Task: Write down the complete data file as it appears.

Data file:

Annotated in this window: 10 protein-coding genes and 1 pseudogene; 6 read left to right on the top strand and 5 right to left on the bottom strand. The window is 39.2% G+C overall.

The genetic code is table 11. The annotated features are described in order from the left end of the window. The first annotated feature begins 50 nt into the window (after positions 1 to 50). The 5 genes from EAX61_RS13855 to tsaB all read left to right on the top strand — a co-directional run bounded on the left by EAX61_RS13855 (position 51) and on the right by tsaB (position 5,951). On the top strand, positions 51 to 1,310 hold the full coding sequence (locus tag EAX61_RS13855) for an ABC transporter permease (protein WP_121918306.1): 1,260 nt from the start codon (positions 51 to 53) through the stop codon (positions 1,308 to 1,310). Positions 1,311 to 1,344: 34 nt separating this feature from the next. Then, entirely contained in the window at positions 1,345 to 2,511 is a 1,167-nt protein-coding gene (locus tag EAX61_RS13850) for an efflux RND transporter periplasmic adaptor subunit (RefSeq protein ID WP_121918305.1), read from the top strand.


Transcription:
Annotated in this window: 10 protein-coding genes and 1 pseudogene; 6 read left to right on the top strand and 5 right to left on the bottom strand. The window is 39.2% G+C overall.

The genetic code is table 11. The annotated features are described in order from the left end of the window. The first annotated feature begins 50 nt into the window (after positions 1 to 50). The 5 genes from EAX61_RS13855 to tsaB all read left to right on the top strand — a co-directional run bounded on the left by EAX61_RS13855 (position 51) and on the right by tsaB (position 5,951). On the top strand, positions 51 to 1,310 hold the full coding sequence (locus tag EAX61_RS13855) for an ABC transporter permease (protein WP_121918306.1): 1,260 nt from the start codon (positions 51 to 53) through the stop codon (positions 1,308 to 1,310). Positions 1,311 to 1,344: 34 nt separating this feature from the next. Then, entirely contained in the window at positions 1,345 to 2,511 is a 1,167-nt protein-coding gene (locus tag EAX61_RS13850) for an efflux RND transporter periplasmic adaptor subunit (RefSeq protein ID WP_121918305.1), read from the top strand.